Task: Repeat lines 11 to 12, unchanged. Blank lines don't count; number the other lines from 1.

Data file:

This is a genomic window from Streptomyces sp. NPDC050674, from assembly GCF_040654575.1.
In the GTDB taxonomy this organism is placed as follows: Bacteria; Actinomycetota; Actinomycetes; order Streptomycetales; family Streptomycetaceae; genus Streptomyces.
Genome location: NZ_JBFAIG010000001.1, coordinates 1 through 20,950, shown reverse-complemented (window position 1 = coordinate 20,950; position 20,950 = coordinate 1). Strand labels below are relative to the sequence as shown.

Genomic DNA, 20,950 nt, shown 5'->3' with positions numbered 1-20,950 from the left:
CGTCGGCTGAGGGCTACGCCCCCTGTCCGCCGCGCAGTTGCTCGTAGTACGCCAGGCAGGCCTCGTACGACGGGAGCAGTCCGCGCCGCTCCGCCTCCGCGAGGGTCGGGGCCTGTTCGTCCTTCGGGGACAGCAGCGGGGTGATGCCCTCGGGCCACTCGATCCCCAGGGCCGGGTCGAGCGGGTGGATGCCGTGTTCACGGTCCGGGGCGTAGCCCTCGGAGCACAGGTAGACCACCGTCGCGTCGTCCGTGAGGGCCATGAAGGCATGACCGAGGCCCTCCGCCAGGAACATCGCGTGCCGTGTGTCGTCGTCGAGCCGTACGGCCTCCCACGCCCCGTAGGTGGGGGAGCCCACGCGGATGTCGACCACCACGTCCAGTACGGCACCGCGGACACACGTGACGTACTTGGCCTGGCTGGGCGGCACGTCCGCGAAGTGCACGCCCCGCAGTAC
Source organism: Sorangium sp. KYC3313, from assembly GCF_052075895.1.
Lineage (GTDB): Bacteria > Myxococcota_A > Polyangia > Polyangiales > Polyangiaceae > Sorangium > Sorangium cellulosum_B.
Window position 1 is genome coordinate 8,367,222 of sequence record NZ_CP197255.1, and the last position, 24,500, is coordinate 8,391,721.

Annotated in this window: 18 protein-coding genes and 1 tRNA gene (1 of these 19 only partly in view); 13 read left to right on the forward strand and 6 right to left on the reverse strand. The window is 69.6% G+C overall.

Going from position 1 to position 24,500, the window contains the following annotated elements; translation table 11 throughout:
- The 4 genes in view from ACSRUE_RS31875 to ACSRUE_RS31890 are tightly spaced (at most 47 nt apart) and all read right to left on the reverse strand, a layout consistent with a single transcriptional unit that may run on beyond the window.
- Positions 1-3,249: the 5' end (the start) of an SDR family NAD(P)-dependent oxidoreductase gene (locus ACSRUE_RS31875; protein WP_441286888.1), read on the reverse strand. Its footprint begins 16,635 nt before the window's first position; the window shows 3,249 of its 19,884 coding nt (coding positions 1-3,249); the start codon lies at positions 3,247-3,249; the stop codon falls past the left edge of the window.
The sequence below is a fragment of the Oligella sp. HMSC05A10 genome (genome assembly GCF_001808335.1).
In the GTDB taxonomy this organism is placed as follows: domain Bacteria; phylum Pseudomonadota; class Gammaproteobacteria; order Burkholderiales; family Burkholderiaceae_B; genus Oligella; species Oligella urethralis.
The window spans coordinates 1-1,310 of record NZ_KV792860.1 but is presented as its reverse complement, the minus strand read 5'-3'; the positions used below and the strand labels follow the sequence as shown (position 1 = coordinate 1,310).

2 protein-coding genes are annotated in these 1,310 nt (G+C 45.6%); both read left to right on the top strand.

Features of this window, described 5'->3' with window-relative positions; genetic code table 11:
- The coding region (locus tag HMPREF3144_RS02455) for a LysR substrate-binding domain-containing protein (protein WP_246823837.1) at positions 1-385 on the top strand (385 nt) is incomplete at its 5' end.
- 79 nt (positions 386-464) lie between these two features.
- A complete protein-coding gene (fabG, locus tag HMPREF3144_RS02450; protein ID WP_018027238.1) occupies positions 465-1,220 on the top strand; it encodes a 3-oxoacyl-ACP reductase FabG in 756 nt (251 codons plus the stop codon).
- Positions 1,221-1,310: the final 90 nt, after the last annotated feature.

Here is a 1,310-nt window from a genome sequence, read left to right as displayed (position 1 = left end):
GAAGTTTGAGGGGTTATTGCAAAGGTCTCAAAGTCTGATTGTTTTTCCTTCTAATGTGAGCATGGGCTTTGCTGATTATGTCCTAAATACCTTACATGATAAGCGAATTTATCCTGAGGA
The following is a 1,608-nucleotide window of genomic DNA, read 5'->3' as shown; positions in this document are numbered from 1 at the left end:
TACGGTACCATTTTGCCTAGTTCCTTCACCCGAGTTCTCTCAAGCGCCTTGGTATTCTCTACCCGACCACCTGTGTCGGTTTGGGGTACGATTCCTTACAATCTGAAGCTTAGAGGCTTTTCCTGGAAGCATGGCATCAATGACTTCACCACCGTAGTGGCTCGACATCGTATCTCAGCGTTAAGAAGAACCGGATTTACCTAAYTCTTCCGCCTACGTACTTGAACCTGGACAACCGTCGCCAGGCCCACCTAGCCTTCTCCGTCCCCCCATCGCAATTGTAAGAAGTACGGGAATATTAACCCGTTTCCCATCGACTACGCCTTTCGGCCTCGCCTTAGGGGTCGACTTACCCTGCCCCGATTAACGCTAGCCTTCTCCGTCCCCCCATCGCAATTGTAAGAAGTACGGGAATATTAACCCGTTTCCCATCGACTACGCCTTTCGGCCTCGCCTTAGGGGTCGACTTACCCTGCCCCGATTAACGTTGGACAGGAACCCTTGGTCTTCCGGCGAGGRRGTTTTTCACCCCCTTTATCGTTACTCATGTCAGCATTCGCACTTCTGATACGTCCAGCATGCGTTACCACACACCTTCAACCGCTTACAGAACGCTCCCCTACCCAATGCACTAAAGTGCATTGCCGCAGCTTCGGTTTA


- The 4 genes in view from ACSRUE_RS31875 to ACSRUE_RS31890 are tightly spaced (at most 47 nt apart) and all read right to left on the reverse strand, a layout consistent with a single transcriptional unit that may run on beyond the window.
- Positions 1-3,249: the 5' end (the start) of an SDR family NAD(P)-dependent oxidoreductase gene (locus ACSRUE_RS31875; protein WP_441286888.1), read on the reverse strand. Its footprint begins 16,635 nt before the window's first position; the window shows 3,249 of its 19,884 coding nt (coding positions 1-3,249); the start codon lies at positions 3,247-3,249; the stop codon falls past the left edge of the window.